Average KD in Modern Warfare 2: What's a Good Kill-Death Ratio?


Wondering what the average kill-death ratio (KD) is in Call of Duty: Modern Warfare II? We've got you covered.

In a competitive climate in which the terms "skill-based matchmaking (SBMM)" and "bot lobbies" generate genuine animosity among COD players, it is perhaps no surprise that many take their KD ratios very seriously. After all, it is perhaps the clearest point of comparison players can use to compare their skill in-game to others. Here's a breakdown of what a good kill-death ratio is in Call of Duty: Modern Warfare 2.

Average KD in Modern Warfare 2: What's a Good Kill-Death Ratio?

As in just about all multiplayer games, your KD ratio is determined by how many enemies you’ve killed and how many times you’ve died. A KD of 1.0 in a match means you got a kill for every time you died (e.g. 10 kills and 10 deaths).

In COD, players often use their career KD ratios to compare themselves, which uses the all-time amount of kills and deaths they've accumulated on their accounts. In general, KDs are used to determine whether or not someone is good at the game. The higher your KD, the better you're considered to be.

Of course, KDs aren't always the most accurate measure of skill. After all, the person who sits on the hill in Hardpoint will likely die to things out of their control in order to help secure the win.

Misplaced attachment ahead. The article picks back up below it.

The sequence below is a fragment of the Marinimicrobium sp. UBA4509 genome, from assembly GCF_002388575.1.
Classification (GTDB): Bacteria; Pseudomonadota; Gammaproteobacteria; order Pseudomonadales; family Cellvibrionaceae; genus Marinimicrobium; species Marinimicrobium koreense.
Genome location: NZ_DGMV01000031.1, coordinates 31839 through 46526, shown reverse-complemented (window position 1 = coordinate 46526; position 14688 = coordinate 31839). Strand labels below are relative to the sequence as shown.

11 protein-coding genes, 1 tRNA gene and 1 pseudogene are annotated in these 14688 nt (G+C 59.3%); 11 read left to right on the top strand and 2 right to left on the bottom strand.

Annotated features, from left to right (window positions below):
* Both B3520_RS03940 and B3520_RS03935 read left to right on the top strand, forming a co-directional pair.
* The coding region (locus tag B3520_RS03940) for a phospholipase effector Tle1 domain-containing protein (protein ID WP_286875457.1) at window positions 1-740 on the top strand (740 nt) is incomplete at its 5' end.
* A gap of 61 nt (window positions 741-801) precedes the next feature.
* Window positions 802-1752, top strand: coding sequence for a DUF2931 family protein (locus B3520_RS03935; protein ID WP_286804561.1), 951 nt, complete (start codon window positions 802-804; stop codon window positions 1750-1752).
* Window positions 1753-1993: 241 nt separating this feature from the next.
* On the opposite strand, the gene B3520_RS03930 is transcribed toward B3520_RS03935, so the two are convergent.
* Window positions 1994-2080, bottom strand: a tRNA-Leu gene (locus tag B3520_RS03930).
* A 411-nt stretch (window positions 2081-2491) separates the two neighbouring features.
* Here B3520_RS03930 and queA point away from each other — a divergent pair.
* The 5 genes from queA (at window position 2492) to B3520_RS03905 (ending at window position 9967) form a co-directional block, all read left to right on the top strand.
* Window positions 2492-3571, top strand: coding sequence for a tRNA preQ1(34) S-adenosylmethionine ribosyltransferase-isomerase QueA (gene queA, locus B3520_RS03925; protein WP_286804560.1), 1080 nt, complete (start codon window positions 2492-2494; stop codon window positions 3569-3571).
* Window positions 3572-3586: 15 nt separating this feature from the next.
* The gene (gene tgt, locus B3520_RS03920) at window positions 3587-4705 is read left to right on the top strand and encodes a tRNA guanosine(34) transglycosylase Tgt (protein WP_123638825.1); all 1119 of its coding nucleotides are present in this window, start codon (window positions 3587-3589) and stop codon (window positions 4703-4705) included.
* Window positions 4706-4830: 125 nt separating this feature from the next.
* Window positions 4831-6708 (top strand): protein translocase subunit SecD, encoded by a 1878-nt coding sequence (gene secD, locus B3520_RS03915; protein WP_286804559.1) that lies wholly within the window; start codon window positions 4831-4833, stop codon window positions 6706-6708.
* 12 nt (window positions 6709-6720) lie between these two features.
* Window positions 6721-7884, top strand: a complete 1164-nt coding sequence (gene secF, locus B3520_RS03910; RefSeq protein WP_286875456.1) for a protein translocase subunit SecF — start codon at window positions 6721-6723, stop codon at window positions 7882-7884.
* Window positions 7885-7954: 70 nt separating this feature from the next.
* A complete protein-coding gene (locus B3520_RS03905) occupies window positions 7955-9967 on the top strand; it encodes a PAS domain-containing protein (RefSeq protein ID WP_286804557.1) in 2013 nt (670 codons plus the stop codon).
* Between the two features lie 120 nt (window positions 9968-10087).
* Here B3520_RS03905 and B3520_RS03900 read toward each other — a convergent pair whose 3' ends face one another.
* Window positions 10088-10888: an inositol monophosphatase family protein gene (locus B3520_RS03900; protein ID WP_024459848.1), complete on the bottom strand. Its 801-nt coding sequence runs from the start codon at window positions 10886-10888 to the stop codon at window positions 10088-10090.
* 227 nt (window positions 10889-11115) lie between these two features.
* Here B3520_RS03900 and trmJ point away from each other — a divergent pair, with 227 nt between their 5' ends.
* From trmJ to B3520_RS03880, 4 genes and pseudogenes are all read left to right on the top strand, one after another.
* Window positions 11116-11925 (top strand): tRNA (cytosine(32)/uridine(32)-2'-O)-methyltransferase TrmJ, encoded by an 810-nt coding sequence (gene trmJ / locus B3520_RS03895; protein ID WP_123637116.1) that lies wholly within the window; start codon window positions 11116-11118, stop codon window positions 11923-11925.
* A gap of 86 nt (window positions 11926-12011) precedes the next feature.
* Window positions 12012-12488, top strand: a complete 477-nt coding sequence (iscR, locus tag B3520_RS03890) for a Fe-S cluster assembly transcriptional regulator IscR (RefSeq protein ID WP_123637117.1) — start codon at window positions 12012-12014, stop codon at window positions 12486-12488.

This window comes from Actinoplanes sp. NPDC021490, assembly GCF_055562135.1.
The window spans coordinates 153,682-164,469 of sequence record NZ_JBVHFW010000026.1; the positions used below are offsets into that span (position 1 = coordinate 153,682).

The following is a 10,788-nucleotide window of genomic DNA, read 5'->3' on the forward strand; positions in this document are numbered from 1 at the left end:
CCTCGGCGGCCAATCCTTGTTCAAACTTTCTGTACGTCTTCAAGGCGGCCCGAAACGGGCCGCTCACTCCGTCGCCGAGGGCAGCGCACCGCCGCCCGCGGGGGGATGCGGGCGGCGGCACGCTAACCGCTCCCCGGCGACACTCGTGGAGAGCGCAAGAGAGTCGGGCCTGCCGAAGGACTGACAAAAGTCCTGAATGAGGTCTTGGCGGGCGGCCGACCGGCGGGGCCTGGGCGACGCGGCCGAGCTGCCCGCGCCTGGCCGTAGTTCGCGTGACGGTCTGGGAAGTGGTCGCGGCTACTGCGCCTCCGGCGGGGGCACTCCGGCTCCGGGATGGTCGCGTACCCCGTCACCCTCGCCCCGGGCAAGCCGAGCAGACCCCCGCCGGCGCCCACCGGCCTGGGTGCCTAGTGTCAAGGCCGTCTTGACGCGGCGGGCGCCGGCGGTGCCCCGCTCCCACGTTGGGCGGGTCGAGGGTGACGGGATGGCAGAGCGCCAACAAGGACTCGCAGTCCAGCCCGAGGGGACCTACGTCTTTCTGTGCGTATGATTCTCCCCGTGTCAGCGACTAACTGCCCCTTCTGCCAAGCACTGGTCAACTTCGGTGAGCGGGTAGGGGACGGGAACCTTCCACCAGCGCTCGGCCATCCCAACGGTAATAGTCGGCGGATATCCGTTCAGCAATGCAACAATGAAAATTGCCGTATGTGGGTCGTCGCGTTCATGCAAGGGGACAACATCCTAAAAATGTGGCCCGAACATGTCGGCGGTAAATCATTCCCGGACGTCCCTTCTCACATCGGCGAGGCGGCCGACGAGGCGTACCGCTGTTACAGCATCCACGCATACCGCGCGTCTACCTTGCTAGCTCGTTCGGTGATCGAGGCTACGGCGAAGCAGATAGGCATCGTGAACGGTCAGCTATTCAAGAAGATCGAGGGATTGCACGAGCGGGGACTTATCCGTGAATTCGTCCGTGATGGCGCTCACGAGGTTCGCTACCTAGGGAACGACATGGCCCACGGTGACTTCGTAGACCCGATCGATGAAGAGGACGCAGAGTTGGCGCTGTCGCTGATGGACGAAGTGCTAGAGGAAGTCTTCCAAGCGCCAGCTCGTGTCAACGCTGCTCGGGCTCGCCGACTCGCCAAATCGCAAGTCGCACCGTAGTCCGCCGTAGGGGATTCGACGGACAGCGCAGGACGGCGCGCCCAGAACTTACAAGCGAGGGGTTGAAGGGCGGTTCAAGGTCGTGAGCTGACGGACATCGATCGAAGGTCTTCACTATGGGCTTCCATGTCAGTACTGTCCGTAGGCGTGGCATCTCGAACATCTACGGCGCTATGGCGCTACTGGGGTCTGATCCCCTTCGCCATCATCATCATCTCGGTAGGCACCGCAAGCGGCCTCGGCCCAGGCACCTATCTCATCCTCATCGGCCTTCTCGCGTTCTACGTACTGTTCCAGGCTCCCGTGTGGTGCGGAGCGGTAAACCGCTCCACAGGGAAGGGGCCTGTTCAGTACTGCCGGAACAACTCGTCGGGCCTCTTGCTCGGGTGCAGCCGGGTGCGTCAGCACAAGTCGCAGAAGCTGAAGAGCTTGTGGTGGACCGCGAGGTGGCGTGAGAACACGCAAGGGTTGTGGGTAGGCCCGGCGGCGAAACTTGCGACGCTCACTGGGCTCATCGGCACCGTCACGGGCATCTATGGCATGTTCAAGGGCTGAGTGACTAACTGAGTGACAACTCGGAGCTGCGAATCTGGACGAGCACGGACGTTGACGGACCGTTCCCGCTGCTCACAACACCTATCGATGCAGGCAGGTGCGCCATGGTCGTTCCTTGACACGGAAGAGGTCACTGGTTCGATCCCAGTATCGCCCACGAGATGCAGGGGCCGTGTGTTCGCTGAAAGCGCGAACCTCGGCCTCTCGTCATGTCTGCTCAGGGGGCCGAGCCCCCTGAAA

Unfortunately, Activision has yet to make the game's application programming interface (API) go live, which is essentially the backend tracking that shows all the stats. As such, this has made it so that every third-party tracking service looking to provide stat trackers for MW2 has been unable to do so.

This, coupled with the fact that Modern Warfare 2 is missing a lot of staple features like Ranked Play, hardcore modes and basic combat record/barracks screens, means that it's pretty impossible to keep track of your own KD stats at the moment, let alone see others'.

Ultimately, to keep things simple for now, many players see a KD higher than 1.05 as acceptable. As long as you're winning gunfights more than you're losing, you'll have a positive number (>1.0) once Activision begins providing its career data.

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Additionally, feel free to check out our timeline on the history of the Call of Duty franchise!